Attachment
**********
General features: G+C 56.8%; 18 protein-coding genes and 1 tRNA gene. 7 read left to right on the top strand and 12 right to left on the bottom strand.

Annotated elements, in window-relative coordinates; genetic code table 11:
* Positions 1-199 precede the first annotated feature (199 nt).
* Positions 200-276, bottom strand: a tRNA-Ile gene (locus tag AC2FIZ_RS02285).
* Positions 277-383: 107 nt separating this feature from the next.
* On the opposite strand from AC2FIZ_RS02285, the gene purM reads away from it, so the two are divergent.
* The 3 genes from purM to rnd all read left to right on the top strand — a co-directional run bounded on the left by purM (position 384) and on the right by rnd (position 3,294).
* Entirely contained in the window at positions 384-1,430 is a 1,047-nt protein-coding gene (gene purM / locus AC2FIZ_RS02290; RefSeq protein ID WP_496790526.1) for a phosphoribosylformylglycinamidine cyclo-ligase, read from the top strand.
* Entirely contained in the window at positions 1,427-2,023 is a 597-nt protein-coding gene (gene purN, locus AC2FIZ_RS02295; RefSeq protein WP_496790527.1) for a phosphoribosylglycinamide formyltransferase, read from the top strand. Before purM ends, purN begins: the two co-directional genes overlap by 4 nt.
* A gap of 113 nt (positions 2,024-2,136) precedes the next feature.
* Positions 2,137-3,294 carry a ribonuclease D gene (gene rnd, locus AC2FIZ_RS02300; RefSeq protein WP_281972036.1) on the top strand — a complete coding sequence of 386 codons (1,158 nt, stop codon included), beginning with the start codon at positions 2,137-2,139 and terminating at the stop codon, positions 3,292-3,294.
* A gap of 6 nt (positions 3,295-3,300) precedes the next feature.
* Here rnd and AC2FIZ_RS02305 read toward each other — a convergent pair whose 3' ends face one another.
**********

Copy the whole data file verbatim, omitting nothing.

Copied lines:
General features: G+C 56.8%; 18 protein-coding genes and 1 tRNA gene. 7 read left to right on the top strand and 12 right to left on the bottom strand.

Annotated elements, in window-relative coordinates; genetic code table 11:
* Positions 1-199 precede the first annotated feature (199 nt).
* Positions 200-276, bottom strand: a tRNA-Ile gene (locus tag AC2FIZ_RS02285).
* Positions 277-383: 107 nt separating this feature from the next.
* On the opposite strand from AC2FIZ_RS02285, the gene purM reads away from it, so the two are divergent.
* The 3 genes from purM to rnd all read left to right on the top strand — a co-directional run bounded on the left by purM (position 384) and on the right by rnd (position 3,294).
* Entirely contained in the window at positions 384-1,430 is a 1,047-nt protein-coding gene (gene purM / locus AC2FIZ_RS02290; RefSeq protein ID WP_496790526.1) for a phosphoribosylformylglycinamidine cyclo-ligase, read from the top strand.
* Entirely contained in the window at positions 1,427-2,023 is a 597-nt protein-coding gene (gene purN, locus AC2FIZ_RS02295; RefSeq protein WP_496790527.1) for a phosphoribosylglycinamide formyltransferase, read from the top strand. Before purM ends, purN begins: the two co-directional genes overlap by 4 nt.
* A gap of 113 nt (positions 2,024-2,136) precedes the next feature.
* Positions 2,137-3,294 carry a ribonuclease D gene (gene rnd, locus AC2FIZ_RS02300; RefSeq protein WP_281972036.1) on the top strand — a complete coding sequence of 386 codons (1,158 nt, stop codon included), beginning with the start codon at positions 2,137-2,139 and terminating at the stop codon, positions 3,292-3,294.
* A gap of 6 nt (positions 3,295-3,300) precedes the next feature.
* Here rnd and AC2FIZ_RS02305 read toward each other — a convergent pair whose 3' ends face one another.